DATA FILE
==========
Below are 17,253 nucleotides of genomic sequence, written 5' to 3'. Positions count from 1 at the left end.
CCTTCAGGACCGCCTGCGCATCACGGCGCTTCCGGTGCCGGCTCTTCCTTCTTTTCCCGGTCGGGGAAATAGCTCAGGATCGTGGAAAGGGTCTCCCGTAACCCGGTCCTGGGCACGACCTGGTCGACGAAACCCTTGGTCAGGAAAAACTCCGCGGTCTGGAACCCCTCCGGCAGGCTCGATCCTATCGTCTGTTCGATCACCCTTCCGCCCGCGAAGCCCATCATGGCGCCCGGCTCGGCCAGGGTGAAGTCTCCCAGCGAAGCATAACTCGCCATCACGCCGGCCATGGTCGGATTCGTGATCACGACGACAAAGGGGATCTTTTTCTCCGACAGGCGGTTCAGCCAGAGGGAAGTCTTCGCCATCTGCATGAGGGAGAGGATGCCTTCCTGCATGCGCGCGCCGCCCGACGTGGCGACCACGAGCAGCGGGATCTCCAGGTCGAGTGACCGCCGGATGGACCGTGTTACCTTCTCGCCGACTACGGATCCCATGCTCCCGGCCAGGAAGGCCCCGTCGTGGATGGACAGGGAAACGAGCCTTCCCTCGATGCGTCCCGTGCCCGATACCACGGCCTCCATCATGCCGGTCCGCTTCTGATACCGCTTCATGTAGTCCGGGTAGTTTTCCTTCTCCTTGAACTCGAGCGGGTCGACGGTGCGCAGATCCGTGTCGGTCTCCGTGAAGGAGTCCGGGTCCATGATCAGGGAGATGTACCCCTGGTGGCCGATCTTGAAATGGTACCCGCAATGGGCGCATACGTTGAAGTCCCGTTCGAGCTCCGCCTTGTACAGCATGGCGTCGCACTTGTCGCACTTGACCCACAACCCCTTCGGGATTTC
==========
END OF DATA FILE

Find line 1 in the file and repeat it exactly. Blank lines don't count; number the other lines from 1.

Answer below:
Below are 17,253 nucleotides of genomic sequence, written 5' to 3'. Positions count from 1 at the left end.